The results presented below are related to potential cladding materials for fast reactor fuel elements, that is, austenitic stainless steels and precipitation-hardened nickel alloys.
These materials were irradiated to a dose of 3 × 1021 nvt (E > 1 MeV) in different thermal reactors and to a dose of 1.6 × 1022 nvt (total dose) in a fast reactor. The irradiation temperature was about 700 C in thermal reactors and about 500 to 600 C in a fast reactor. After irradiation, tension tests and uniaxial stress rupture tests were performed at temperatures in the 600 to 800 C range.
For all alloys, high-temperature tests after irradiation have shown a more or less pronounced embrittlement, not recoverable by any post-irradiation annealing. This embrittlement is associated with intergranular wedge-type cracks initiating at triple points. For a given alloy, at a given temperature, the lower the rate of deformation, the more pronounced the embrittlement.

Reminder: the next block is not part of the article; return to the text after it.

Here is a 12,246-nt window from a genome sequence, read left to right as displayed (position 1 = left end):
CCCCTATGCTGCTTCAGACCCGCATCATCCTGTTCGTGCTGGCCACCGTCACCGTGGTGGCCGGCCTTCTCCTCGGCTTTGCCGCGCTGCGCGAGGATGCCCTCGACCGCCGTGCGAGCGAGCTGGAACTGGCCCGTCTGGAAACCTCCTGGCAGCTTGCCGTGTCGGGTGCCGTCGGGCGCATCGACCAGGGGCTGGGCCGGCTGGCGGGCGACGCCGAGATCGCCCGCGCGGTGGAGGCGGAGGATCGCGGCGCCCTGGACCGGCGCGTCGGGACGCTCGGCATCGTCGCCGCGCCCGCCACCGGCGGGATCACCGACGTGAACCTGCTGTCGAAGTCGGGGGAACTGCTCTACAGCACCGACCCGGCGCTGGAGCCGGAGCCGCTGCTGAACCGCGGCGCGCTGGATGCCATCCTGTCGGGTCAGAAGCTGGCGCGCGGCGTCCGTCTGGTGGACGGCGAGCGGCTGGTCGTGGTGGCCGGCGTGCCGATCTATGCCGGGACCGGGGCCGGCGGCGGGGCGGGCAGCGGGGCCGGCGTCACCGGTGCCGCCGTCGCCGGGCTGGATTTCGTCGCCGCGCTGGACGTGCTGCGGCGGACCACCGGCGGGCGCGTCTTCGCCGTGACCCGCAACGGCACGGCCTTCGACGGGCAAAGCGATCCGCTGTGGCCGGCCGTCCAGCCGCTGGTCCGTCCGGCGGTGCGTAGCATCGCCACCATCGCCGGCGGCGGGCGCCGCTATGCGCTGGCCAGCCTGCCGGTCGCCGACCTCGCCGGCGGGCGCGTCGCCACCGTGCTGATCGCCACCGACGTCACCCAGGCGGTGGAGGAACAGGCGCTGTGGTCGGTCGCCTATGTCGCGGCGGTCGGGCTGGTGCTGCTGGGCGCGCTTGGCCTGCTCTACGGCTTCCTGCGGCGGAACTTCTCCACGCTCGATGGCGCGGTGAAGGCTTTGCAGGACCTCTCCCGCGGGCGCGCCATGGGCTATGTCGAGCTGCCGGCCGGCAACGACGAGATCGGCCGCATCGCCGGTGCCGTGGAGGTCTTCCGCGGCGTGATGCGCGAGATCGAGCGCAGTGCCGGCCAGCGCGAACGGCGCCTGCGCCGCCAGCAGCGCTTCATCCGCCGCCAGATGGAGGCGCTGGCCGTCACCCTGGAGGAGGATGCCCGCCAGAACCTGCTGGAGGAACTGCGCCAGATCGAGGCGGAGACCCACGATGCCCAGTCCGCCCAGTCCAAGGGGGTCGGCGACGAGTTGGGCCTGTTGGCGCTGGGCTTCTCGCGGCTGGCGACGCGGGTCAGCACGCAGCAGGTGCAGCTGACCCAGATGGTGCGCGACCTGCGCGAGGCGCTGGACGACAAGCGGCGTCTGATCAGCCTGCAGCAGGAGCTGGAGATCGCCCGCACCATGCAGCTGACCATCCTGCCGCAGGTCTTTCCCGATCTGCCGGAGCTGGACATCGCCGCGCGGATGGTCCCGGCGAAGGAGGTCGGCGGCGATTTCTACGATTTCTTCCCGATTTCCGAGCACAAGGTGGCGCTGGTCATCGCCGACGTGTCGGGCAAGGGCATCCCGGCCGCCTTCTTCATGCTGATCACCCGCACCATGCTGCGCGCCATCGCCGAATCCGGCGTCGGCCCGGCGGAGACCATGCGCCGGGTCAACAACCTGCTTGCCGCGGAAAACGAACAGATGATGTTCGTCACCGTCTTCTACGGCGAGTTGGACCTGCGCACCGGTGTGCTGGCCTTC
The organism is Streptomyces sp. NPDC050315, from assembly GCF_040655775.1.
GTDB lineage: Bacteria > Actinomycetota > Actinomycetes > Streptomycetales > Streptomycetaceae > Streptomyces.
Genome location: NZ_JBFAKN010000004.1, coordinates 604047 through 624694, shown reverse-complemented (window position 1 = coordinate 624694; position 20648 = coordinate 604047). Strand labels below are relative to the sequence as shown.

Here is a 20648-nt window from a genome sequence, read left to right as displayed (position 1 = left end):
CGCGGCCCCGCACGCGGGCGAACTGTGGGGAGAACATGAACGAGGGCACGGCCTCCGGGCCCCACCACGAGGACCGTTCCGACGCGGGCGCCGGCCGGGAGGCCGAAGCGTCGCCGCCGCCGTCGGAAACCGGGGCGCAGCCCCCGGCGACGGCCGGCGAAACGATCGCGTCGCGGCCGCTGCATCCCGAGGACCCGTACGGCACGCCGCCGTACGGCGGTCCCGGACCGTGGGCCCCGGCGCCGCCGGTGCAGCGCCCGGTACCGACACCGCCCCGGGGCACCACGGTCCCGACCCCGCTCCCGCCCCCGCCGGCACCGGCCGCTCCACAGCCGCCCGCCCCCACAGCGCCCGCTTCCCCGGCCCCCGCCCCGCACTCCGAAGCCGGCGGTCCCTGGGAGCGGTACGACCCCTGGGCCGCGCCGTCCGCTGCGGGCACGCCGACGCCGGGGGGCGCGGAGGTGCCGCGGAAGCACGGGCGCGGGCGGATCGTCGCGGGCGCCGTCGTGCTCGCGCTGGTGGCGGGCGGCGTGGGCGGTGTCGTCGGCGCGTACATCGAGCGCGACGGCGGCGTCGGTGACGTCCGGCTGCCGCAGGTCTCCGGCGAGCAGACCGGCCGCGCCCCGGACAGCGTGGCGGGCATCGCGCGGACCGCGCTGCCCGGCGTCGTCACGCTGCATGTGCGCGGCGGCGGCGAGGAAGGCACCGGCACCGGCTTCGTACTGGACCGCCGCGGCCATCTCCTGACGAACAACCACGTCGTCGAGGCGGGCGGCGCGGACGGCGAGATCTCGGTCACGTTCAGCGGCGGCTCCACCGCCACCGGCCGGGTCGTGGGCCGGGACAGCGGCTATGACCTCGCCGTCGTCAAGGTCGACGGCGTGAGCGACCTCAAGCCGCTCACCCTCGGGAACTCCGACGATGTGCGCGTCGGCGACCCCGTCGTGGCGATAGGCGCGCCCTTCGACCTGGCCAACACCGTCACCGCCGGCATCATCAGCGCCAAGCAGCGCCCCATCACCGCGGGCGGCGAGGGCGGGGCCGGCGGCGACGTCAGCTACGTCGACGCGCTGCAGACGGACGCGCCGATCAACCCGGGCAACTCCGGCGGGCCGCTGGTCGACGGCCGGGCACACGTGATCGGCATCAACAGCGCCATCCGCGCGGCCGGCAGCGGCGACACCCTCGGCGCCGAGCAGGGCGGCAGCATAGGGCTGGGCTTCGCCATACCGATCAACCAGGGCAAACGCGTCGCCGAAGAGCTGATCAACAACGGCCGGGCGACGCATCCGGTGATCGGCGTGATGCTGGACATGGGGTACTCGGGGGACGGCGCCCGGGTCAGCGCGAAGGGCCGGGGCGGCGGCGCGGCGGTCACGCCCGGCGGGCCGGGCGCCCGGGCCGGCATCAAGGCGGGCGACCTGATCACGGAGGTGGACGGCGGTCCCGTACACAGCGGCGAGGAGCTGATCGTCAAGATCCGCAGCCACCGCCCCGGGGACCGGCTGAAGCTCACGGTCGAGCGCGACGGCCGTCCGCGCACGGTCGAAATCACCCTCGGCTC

For Type 316 austenitic steels, we observed that the radiation induced hardening was low and disappeared at a maximum temperature of 800 C. The embrittlement was associated with a decrease in the nonuniform part of the elongation in tension tests and with a decrease in the elongation and duration in the tertiary stage of stress-rupture tests. Two types of factors were studied: 1. Those concerning the structural parameters: grain size, precipitation, prestraining, and chemical composition. 2. These concerning the actual conditions of irradiation.